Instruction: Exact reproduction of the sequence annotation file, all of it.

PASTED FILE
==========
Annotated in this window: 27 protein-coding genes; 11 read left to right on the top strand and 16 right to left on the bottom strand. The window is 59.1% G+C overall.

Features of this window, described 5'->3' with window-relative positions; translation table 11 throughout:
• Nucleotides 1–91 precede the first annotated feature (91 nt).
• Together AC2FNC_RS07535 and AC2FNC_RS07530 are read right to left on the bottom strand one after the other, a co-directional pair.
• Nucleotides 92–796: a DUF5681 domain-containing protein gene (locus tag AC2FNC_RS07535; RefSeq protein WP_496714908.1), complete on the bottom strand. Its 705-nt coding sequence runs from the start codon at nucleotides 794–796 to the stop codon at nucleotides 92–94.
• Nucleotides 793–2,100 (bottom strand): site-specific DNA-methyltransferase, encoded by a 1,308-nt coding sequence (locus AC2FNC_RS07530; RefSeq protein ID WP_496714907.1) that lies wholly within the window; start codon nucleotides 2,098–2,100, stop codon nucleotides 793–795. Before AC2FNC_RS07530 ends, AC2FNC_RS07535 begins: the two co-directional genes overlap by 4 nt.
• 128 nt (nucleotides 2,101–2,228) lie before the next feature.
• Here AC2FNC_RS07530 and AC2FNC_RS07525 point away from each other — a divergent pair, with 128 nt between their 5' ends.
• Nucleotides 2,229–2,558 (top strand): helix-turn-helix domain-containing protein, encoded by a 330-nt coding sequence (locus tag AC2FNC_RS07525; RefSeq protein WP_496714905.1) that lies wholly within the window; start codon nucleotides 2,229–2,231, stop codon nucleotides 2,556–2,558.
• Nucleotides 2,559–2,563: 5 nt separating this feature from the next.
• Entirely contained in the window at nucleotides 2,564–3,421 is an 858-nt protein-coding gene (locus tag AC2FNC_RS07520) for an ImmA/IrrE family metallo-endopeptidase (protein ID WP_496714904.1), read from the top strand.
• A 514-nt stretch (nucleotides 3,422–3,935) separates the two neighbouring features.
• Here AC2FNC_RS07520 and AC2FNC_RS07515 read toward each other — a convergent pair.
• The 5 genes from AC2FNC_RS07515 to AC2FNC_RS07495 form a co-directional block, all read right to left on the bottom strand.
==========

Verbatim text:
Annotated in this window: 27 protein-coding genes; 11 read left to right on the top strand and 16 right to left on the bottom strand. The window is 59.1% G+C overall.

Features of this window, described 5'->3' with window-relative positions; translation table 11 throughout:
• Nucleotides 1–91 precede the first annotated feature (91 nt).
• Together AC2FNC_RS07535 and AC2FNC_RS07530 are read right to left on the bottom strand one after the other, a co-directional pair.
• Nucleotides 92–796: a DUF5681 domain-containing protein gene (locus tag AC2FNC_RS07535; RefSeq protein WP_496714908.1), complete on the bottom strand. Its 705-nt coding sequence runs from the start codon at nucleotides 794–796 to the stop codon at nucleotides 92–94.
• Nucleotides 793–2,100 (bottom strand): site-specific DNA-methyltransferase, encoded by a 1,308-nt coding sequence (locus AC2FNC_RS07530; RefSeq protein ID WP_496714907.1) that lies wholly within the window; start codon nucleotides 2,098–2,100, stop codon nucleotides 793–795. Before AC2FNC_RS07530 ends, AC2FNC_RS07535 begins: the two co-directional genes overlap by 4 nt.
• 128 nt (nucleotides 2,101–2,228) lie before the next feature.
• Here AC2FNC_RS07530 and AC2FNC_RS07525 point away from each other — a divergent pair, with 128 nt between their 5' ends.
• Nucleotides 2,229–2,558 (top strand): helix-turn-helix domain-containing protein, encoded by a 330-nt coding sequence (locus tag AC2FNC_RS07525; RefSeq protein WP_496714905.1) that lies wholly within the window; start codon nucleotides 2,229–2,231, stop codon nucleotides 2,556–2,558.
• Nucleotides 2,559–2,563: 5 nt separating this feature from the next.
• Entirely contained in the window at nucleotides 2,564–3,421 is an 858-nt protein-coding gene (locus tag AC2FNC_RS07520) for an ImmA/IrrE family metallo-endopeptidase (protein ID WP_496714904.1), read from the top strand.
• A 514-nt stretch (nucleotides 3,422–3,935) separates the two neighbouring features.
• Here AC2FNC_RS07520 and AC2FNC_RS07515 read toward each other — a convergent pair.
• The 5 genes from AC2FNC_RS07515 to AC2FNC_RS07495 form a co-directional block, all read right to left on the bottom strand.